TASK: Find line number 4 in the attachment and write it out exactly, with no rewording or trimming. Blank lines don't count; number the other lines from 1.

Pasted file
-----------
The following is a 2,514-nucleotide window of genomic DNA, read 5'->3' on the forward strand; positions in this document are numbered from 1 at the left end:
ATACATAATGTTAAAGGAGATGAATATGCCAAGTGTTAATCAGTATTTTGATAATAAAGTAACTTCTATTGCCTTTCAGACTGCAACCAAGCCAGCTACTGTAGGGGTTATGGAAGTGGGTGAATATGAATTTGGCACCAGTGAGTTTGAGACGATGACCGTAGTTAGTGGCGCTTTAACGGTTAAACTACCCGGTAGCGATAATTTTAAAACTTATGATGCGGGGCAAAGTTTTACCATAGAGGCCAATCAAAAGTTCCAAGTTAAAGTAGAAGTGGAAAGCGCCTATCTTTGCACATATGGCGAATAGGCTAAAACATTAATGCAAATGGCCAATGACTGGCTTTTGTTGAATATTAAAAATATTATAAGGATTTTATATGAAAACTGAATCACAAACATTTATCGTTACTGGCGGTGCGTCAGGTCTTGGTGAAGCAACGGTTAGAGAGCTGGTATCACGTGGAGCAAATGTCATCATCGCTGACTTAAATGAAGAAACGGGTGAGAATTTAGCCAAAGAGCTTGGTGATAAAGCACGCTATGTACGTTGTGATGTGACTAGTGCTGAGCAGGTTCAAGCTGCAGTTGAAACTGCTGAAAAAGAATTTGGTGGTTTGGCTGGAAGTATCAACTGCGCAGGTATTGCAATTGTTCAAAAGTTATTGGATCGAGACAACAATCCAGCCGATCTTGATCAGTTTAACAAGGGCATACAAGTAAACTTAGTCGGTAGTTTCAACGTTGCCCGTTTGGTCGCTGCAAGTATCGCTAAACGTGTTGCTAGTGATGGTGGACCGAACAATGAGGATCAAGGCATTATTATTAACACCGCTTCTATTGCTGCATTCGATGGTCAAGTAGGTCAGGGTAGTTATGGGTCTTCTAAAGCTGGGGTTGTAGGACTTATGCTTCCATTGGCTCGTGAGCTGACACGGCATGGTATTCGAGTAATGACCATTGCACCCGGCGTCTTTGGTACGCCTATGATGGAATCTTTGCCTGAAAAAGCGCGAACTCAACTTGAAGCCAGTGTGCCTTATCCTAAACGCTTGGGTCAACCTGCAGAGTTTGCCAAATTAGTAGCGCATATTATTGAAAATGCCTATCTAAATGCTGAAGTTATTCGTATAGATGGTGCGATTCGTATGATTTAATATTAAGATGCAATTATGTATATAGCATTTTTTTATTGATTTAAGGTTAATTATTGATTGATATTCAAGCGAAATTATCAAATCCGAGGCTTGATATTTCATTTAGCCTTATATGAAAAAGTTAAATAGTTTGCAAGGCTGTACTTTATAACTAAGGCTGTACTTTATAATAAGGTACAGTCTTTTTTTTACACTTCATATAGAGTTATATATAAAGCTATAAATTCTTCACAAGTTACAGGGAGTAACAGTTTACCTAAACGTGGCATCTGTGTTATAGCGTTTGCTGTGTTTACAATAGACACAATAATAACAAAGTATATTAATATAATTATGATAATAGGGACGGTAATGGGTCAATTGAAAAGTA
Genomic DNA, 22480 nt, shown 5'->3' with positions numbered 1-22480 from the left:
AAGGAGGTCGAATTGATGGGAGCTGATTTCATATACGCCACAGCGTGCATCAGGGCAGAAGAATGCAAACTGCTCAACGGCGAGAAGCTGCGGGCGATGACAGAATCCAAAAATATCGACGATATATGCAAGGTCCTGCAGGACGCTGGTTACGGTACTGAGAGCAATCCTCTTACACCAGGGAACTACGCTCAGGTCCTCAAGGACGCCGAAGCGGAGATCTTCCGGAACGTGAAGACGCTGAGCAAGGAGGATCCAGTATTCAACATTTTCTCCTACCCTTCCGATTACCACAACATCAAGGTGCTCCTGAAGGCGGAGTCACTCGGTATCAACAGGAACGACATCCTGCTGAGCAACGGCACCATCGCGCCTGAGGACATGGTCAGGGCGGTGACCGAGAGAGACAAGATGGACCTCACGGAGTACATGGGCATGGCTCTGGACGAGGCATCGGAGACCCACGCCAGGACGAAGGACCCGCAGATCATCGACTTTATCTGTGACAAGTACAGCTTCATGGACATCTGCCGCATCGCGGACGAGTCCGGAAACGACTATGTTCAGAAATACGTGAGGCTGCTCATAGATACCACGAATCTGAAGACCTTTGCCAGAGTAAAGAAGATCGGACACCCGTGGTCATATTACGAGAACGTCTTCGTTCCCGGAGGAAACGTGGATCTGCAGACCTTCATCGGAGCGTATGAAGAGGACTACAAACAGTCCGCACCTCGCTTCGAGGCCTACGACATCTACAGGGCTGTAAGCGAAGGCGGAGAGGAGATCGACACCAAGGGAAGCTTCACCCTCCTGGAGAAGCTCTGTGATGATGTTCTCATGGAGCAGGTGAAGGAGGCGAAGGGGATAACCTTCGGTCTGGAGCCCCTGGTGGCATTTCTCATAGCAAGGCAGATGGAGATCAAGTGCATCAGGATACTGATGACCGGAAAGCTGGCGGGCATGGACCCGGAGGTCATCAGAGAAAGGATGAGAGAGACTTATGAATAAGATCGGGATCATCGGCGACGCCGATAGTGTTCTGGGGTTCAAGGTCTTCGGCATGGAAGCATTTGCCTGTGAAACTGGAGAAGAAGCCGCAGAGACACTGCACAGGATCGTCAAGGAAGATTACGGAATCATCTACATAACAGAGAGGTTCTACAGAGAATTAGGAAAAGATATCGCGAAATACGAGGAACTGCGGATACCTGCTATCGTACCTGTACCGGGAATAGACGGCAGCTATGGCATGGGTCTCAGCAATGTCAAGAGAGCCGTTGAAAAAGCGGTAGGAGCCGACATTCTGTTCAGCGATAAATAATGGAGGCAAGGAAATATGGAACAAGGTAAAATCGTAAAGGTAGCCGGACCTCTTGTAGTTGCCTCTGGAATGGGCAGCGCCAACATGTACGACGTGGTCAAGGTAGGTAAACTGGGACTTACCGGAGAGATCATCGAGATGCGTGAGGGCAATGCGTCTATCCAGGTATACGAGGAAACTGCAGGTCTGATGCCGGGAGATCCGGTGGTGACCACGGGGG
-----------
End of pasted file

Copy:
AAGGAGGTCGAATTGATGGGAGCTGATTTCATATACGCCACAGCGTGCATCAGGGCAGAAGAATGCAAACTGCTCAACGGCGAGAAGCTGCGGGCGATGACAGAATCCAAAAATATCGACGATATATGCAAGGTCCTGCAGGACGCTGGTTACGGTACTGAGAGCAATCCTCTTACACCAGGGAACTACGCTCAGGTCCTCAAGGACGCCGAAGCGGAGATCTTCCGGAACGTGAAGACGCTGAGCAAGGAGGATCCAGTATTCAACATTTTCTCCTACCCTTCCGATTACCACAACATCAAGGTGCTCCTGAAGGCGGAGTCACTCGGTATCAACAGGAACGACATCCTGCTGAGCAACGGCACCATCGCGCCTGAGGACATGGTCAGGGCGGTGACCGAGAGAGACAAGATGGACCTCACGGAGTACATGGGCATGGCTCTGGACGAGGCATCGGAGACCCACGCCAGGACGAAGGACCCGCAGATCATCGACTTTATCTGTGACAAGTACAGCTTCATGGACATCTGCCGCATCGCGGACGAGTCCGGAAACGACTATGTTCAGAAATACGTGAGGCTGCTCATAGATACCACGAATCTGAAGACCTTTGCCAGAGTAAAGAAGATCGGACACCCGTGGTCATATTACGAGAACGTCTTCGTTCCCGGAGGAAACGTGGATCTGCAGACCTTCATCGGAGCGTATGAAGAGGACTACAAACAGTCCGCACCTCGCTTCGAGGCCTACGACATCTACAGGGCTGTAAGCGAAGGCGGAGAGGAGATCGACACCAAGGGAAGCTTCACCCTCCTGGAGAAGCTCTGTGATGATGTTCTCATGGAGCAGGTGAAGGAGGCGAAGGGGATAACCTTCGGTCTGGAGCCCCTGGTGGCATTTCTCATAGCAAGGCAGATGGAGATCAAGTGCATCAGGATACTGATGACCGGAAAGCTGGCGGGCATGGACCCGGAGGTCATCAGAGAAAGGATGAGAGAGACTTATGAATAAGATCGGGATCATCGGCGACGCCGATAGTGTTCTGGGGTTCAAGGTCTTCGGCATGGAAGCATTTGCCTGTGAAACTGGAGAAGAAGCCGCAGAGACACTGCACAGGATCGTCAAGGAAGATTACGGAATCATCTACATAACAGAGAGGTTCTACAGAGAATTAGGAAAAGATATCGCGAAATACGAGGAACTGCGGATACCTGCTATCGTACCTGTACCGGGAATAGACGGCAGCTATGGCATGGGTCTCAGCAATGTCAAGAGAGCCGTTGAAAAAGCGGTAGGAGCCGACATTCTGTTCAGCGATAAATAATGGAGGCAAGGAAATATGGAACAAGGTAAAATCGTAAAGGTAGCCGGACCTCTTGTAGTTGCCTCTGGAATGGGCAGCGCCAACATGTACGACGTGGTCAAGGTAGGTAAACTGGGACTTACCGGAGAGATCATCGAGATGCGTGAGGGCAATGCGTCTATCCAGGTATACGAGGAAACTGCAGGTCTGATGCCGGGAGATCCGGTGGTGACCACGGGGG